Characterization of Shewanella woodyi Quorum Sensing systems and its role in the adhesion and biofilm formation of this bacterium
Supervisor: MOLMERET Maëlle
Co-supervisor: BLACHE Yves, BARAQUET Claudine
Quorum sensing (QS) or cell-to-cell communication is a process by which bacteria produce and detect signal molecules and thereby coordinate their behavior in a cell-density dependent manner. Two main QS systems can be distinguished: the acylhomoserine lactone (AHL) and the autoinducer-2 (AI-2). The sequenced genome of the marine bioluminescent Shewanella woodyi MS32 contains genes coding for these two main QS systems. This work aims at identifying the QS communication systems present in this bacterium and understanding its role in luminescence production and biofilm formation. The objective is also to find molecules that interfere with QS processes to inhibit adhesion and biofilm formation.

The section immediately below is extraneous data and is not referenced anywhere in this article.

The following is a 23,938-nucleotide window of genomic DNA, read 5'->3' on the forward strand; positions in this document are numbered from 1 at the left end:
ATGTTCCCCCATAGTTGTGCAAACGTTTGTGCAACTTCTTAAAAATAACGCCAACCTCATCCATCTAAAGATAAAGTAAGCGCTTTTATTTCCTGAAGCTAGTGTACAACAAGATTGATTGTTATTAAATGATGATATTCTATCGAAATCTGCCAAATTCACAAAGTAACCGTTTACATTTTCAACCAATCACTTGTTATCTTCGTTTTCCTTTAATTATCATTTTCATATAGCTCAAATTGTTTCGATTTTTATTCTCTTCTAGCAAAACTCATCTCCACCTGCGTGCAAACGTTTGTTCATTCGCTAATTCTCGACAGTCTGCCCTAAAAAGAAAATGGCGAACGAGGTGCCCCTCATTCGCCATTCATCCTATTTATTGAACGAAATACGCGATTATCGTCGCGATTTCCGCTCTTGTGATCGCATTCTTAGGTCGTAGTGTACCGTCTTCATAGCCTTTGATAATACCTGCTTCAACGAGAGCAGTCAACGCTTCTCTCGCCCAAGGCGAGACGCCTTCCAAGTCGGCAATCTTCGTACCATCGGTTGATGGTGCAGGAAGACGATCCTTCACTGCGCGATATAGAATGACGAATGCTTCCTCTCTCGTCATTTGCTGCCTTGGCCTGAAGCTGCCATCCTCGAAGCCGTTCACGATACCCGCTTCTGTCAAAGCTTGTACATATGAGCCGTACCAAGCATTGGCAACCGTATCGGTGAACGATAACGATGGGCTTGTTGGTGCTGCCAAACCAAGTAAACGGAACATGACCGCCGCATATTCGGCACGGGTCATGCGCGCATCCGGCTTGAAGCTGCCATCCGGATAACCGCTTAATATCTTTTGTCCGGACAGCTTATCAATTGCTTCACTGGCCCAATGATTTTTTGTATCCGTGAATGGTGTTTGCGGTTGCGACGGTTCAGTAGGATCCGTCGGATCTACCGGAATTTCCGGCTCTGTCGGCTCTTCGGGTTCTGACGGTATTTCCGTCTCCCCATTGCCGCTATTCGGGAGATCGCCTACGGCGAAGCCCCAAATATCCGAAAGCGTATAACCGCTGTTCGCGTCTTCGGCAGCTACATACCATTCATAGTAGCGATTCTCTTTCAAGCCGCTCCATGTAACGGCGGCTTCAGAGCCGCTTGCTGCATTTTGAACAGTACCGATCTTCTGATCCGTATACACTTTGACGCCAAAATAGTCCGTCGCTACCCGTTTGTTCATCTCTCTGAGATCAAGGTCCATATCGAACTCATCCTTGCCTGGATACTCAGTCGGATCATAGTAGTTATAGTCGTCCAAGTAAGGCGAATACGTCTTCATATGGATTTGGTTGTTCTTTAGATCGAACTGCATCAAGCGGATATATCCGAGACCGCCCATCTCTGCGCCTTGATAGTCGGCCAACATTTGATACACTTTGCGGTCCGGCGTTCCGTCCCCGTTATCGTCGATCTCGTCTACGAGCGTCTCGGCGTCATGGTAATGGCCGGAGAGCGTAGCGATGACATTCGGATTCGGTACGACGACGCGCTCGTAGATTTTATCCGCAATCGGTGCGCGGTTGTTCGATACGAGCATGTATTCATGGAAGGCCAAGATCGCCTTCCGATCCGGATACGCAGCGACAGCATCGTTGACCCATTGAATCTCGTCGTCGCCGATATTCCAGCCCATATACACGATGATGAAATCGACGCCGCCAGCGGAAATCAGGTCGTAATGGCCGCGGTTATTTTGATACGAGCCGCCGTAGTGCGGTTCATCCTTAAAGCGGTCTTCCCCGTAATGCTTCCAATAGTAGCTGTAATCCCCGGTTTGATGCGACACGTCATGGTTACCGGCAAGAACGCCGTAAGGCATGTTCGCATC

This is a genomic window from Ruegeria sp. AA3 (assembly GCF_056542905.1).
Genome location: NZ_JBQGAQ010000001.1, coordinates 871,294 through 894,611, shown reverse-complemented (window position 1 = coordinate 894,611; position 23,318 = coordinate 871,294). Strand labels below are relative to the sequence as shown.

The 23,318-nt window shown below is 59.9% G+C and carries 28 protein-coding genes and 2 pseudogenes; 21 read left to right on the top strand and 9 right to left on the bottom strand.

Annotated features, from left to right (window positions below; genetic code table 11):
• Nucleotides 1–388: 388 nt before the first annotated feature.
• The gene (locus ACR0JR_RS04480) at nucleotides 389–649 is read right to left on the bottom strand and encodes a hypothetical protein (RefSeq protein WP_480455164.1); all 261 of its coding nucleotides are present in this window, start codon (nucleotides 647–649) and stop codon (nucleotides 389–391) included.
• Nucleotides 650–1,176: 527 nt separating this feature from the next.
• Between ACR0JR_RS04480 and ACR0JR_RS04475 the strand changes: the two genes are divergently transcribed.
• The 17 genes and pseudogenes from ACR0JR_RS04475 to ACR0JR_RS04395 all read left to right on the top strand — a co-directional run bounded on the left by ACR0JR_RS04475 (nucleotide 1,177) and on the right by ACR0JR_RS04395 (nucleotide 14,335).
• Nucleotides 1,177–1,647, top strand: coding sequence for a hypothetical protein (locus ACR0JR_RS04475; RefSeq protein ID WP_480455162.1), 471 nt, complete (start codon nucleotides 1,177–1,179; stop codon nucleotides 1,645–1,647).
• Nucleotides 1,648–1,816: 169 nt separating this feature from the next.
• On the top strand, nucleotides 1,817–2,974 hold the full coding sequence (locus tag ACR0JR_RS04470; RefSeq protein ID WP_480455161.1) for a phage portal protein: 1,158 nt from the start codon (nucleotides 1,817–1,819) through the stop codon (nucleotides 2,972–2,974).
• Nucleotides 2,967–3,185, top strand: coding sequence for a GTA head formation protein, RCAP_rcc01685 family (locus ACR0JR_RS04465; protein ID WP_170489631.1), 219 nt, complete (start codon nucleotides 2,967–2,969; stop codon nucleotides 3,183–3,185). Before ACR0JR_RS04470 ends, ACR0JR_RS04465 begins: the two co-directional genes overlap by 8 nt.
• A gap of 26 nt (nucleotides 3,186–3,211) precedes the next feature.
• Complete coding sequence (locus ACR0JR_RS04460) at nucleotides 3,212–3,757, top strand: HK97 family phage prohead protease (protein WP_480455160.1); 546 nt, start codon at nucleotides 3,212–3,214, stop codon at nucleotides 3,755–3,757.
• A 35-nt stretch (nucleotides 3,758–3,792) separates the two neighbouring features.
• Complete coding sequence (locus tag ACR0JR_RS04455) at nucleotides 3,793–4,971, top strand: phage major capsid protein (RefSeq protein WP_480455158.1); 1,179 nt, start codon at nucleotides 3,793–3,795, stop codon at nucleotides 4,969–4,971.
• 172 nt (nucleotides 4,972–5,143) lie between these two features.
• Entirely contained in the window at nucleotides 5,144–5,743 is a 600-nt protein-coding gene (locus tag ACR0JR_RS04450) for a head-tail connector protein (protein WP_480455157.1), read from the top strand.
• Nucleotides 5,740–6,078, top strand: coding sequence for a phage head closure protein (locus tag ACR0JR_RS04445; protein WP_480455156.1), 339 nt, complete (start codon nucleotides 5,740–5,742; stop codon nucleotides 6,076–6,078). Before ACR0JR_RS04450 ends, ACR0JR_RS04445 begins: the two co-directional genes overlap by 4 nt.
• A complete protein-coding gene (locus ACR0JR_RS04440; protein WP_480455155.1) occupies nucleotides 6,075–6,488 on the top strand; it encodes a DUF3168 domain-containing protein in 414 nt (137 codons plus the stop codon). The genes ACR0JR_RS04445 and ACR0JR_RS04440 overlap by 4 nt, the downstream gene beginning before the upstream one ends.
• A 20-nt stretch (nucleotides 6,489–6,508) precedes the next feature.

By coupling bacterial biosensor assays and high resolution liquid chromatography mass spectrometry (LCMS), we showed that S. woodyi synthesized both a N-octanoyl-l-homoserine lactone (C8-HSL) and the AI2 QS molecule. However, only HSL molecules influence the luminescence of S. woodyi in particular oxo and hydroxy derivatives.
Several commercial molecules, identified for their inhibitory effect on the AI2 QS system of Vibrio harveyi Inhibited the luminescence of S. woodyi and reduced adhesion and biofilm formation, which led to the conclusion that AI-2 is not likely used as a quorum sensing signal and that LuxS is involved in the activated methyl cycle (AMC) in S. Woodyi.
This study is the first documentation that characterizes the QS system in S. Woodyi.